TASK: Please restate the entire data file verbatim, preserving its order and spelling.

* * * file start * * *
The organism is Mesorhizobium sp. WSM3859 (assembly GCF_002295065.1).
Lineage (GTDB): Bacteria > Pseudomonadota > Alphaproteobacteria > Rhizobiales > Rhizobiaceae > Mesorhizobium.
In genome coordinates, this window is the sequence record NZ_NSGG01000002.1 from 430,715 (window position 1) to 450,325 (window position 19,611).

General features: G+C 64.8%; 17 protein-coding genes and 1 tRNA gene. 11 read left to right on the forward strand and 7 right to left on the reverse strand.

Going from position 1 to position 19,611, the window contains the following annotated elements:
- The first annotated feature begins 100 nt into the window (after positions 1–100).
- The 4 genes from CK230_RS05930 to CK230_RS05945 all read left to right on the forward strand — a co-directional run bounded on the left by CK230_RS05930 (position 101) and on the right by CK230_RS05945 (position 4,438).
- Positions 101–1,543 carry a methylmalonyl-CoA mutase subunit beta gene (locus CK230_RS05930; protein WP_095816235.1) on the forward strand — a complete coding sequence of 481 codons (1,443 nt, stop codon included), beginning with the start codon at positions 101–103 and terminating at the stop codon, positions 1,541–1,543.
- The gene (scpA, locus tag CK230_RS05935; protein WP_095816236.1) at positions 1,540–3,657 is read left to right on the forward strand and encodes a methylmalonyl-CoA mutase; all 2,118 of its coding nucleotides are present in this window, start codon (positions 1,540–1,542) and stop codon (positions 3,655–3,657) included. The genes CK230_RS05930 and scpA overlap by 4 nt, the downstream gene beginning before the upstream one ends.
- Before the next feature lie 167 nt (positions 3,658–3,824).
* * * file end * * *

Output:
The organism is Mesorhizobium sp. WSM3859 (assembly GCF_002295065.1).
Lineage (GTDB): Bacteria > Pseudomonadota > Alphaproteobacteria > Rhizobiales > Rhizobiaceae > Mesorhizobium.
In genome coordinates, this window is the sequence record NZ_NSGG01000002.1 from 430,715 (window position 1) to 450,325 (window position 19,611).

General features: G+C 64.8%; 17 protein-coding genes and 1 tRNA gene. 11 read left to right on the forward strand and 7 right to left on the reverse strand.

Going from position 1 to position 19,611, the window contains the following annotated elements:
- The first annotated feature begins 100 nt into the window (after positions 1–100).
- The 4 genes from CK230_RS05930 to CK230_RS05945 all read left to right on the forward strand — a co-directional run bounded on the left by CK230_RS05930 (position 101) and on the right by CK230_RS05945 (position 4,438).
- Positions 101–1,543 carry a methylmalonyl-CoA mutase subunit beta gene (locus CK230_RS05930; protein WP_095816235.1) on the forward strand — a complete coding sequence of 481 codons (1,443 nt, stop codon included), beginning with the start codon at positions 101–103 and terminating at the stop codon, positions 1,541–1,543.
- The gene (scpA, locus tag CK230_RS05935; protein WP_095816236.1) at positions 1,540–3,657 is read left to right on the forward strand and encodes a methylmalonyl-CoA mutase; all 2,118 of its coding nucleotides are present in this window, start codon (positions 1,540–1,542) and stop codon (positions 3,655–3,657) included. The genes CK230_RS05930 and scpA overlap by 4 nt, the downstream gene beginning before the upstream one ends.
- Before the next feature lie 167 nt (positions 3,658–3,824).